Both licensees used on-air or Internet announcements to get the word out about employment opportunities. These recruitment methods are likely to reach a race- and gender-blind audience, and people who want to work at your station are likely to listen to your station. Indeed, we hear from broadcasters all the time that on-air and Internet announcements are the only methods that produce any results. By contrast, mass mailings to organizations supposedly able to spread the word reportedly do little but use up postage and paper.

But to the FCC, it doesn’t matter. You must publicize every full-time opening to a variety of specific sources. There is no requirement that any of these sources ever refer any job applicants (much less any qualified ones), although consistent non-response is supposed to be a reason to look for new sources. Remember as well that any recruitment source that affirmatively requests to be notified must receive notifications of all openings.

Particularly surprising here is the conclusion of the Media Bureau’s EEO enforcers that “reliance on Internet sources is inadequately broad recruitment”.  In view of the Commission’s rabid promotion of broadband as a panacea for just about every conceivable economic problem, it’s difficult to understand why the Media Bureau is pooh-poohing broadband and insisting instead on Last Century approaches which have historically proven ineffective.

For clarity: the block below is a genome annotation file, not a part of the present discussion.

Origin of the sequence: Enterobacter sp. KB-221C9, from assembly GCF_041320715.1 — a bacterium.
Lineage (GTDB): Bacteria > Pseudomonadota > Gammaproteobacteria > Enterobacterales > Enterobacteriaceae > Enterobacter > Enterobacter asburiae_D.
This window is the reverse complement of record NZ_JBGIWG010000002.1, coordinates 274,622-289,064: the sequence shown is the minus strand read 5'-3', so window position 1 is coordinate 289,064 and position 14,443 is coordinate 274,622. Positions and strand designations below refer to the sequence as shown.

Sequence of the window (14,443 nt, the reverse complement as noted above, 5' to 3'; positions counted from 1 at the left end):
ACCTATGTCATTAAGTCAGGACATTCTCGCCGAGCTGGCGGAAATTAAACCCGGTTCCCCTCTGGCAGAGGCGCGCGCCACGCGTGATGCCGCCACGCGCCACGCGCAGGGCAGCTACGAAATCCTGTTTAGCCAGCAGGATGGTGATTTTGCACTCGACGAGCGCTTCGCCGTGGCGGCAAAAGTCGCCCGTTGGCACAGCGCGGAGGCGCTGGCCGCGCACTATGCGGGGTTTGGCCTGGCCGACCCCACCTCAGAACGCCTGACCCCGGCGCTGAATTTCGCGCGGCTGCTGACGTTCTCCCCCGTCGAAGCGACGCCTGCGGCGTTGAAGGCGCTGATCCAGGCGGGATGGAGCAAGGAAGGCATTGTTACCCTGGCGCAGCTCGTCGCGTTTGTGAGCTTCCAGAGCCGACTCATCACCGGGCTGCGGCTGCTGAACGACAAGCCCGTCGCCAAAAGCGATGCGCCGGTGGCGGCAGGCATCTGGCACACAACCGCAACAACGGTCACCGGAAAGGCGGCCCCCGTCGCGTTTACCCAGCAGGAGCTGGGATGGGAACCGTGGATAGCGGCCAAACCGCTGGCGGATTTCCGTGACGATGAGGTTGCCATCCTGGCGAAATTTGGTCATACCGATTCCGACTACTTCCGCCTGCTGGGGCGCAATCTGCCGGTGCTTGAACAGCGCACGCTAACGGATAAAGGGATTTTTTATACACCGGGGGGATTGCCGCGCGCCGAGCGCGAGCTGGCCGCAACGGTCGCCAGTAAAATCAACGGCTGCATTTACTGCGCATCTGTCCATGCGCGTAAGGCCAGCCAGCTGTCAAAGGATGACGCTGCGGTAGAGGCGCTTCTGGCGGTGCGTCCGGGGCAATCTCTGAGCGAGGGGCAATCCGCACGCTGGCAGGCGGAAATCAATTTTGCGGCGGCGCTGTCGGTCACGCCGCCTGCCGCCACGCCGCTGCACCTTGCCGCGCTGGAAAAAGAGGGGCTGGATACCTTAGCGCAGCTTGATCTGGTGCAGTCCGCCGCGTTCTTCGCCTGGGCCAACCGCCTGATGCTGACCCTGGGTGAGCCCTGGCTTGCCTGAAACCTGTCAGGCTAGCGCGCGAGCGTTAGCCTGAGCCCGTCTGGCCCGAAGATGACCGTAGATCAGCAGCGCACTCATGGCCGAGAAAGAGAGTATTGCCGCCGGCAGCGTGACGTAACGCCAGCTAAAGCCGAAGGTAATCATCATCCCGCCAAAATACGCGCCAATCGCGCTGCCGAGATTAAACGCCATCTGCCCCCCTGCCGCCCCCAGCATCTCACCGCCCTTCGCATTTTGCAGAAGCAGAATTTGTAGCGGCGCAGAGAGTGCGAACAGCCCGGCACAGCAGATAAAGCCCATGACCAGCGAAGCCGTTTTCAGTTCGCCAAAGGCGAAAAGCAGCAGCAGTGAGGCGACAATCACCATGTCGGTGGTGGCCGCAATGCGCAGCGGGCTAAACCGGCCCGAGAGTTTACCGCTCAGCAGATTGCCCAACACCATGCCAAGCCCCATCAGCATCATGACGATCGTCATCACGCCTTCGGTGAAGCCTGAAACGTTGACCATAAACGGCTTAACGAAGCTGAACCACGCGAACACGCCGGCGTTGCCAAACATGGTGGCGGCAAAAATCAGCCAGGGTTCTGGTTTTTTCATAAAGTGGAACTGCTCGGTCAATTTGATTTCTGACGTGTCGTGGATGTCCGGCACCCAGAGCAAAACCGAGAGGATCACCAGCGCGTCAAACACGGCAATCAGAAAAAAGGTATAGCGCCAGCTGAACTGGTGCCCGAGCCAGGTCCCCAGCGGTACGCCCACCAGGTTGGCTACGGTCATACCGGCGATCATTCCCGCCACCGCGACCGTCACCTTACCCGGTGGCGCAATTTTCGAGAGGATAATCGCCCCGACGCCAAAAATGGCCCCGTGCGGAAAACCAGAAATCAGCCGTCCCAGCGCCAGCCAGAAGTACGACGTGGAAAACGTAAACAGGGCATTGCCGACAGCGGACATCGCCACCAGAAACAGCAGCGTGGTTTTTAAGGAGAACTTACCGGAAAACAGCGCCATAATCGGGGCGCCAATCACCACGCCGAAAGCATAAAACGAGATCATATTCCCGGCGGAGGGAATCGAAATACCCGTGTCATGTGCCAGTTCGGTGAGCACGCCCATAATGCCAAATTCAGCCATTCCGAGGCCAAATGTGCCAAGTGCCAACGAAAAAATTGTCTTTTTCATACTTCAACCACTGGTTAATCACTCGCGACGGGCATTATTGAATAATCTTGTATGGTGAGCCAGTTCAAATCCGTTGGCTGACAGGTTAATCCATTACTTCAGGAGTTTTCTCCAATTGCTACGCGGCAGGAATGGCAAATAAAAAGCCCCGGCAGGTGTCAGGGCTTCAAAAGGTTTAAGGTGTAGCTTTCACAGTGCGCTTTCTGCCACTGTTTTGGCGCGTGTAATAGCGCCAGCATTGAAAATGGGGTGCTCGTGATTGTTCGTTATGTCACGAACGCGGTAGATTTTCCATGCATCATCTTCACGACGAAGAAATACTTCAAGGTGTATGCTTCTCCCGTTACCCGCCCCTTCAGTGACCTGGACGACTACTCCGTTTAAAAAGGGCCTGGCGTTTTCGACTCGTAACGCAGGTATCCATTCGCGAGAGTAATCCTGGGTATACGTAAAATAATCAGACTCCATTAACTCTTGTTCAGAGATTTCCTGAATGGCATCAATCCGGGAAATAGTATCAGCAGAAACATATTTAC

No matter. We are headed into a new cycle of broadcast license renewals, which will require EEO showings from all non-exempt licensees. (See below for exemptions.) After an eight-year respite, some stations may have gotten a tad rusty on the EEO front. It’s important NOT to let that happen. When you file your renewal application, you will have to submit your two most recent EEO public file reports. So even if you work extra hard to make your latest report complete, you could still get caught with your pants down if the report from the year before fell short.

While not mentioned in last week’s cases, all non-exempt licensees must also undertake two or four (depending on staff and market size) EEO “initiatives” every two years, drawn from a list of activities set out in the EEO rule (47 C.F.R. Section 73.2080). If you haven’t read that section lately, it would be a very good idea to read it now.

(A note on exemptions. Employment units with not more than four full-time (i.e., at least 30 hours/week) employees are exempt from the EEO recruiting/reporting rules.  “Full-time” means at least 30 hours per week. Employees with a 20% or greater ownership interest in the licensee are not counted in determining staff size. There are no blanket exemptions for low power TV or noncommercial stations.  Radio stations with at least five but no more than ten full-time employees do not have to file a mid-term EEO report (Form 397) between license renewals, but they are still subject to other EEO recruitment and reporting obligations (including the annual public file report).  Stations with religious programming formats need not go through a full-scale recruitment process where a specific faith is a relevant qualification for a particular job, but they are still expected to reach out widely to reach qualified potential applicants for those jobs and must recruit fully for positions where faith is not a relevant qualification.)

[Blogmeister’s Note: We have revised the first and eleventh paragraphs of this post to clarify that, at least for the time being, the notification requirement relates only to FULL-TIME positions.  Under the current rules, part-time openings (less than 30 hours per week) are not subject to the recruitment requirement.  However, the FCC at one time proposed to extend the requirement to part-time jobs and may do so in the future.]